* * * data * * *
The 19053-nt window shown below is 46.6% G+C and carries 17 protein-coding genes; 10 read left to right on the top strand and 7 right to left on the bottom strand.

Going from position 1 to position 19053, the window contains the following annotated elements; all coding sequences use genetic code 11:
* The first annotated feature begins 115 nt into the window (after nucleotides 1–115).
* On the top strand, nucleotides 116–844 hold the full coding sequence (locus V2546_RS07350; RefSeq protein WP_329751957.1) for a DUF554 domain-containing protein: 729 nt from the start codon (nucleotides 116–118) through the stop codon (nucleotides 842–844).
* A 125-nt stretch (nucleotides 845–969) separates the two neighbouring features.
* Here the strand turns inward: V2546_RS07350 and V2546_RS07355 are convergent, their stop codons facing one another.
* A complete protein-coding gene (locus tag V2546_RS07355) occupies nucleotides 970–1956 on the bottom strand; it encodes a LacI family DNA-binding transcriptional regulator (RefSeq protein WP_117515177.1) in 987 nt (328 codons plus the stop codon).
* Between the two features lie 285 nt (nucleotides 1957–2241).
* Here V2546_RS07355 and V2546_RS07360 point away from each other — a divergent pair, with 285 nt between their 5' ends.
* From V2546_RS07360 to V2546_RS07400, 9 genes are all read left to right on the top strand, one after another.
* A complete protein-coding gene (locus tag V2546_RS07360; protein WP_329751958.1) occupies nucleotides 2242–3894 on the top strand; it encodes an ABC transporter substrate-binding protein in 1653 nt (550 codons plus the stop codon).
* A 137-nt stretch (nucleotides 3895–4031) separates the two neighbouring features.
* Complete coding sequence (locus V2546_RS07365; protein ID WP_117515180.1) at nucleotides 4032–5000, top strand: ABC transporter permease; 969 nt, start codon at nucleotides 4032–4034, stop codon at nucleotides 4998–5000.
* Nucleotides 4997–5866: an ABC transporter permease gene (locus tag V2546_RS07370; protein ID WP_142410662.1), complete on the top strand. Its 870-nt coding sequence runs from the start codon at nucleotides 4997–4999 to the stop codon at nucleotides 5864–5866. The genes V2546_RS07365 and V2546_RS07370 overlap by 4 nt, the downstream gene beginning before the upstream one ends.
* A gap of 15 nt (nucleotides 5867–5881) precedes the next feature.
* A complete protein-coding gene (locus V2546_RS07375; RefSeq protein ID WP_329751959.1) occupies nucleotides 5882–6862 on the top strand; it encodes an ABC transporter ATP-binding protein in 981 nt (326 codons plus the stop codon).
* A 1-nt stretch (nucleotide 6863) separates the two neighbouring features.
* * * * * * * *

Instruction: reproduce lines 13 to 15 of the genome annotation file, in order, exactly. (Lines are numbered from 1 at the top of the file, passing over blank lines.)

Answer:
* Complete coding sequence (locus V2546_RS07365; protein ID WP_117515180.1) at nucleotides 4032–5000, top strand: ABC transporter permease; 969 nt, start codon at nucleotides 4032–4034, stop codon at nucleotides 4998–5000.
* Nucleotides 4997–5866: an ABC transporter permease gene (locus tag V2546_RS07370; protein ID WP_142410662.1), complete on the top strand. Its 870-nt coding sequence runs from the start codon at nucleotides 4997–4999 to the stop codon at nucleotides 5864–5866. The genes V2546_RS07365 and V2546_RS07370 overlap by 4 nt, the downstream gene beginning before the upstream one ends.
* A gap of 15 nt (nucleotides 5867–5881) precedes the next feature.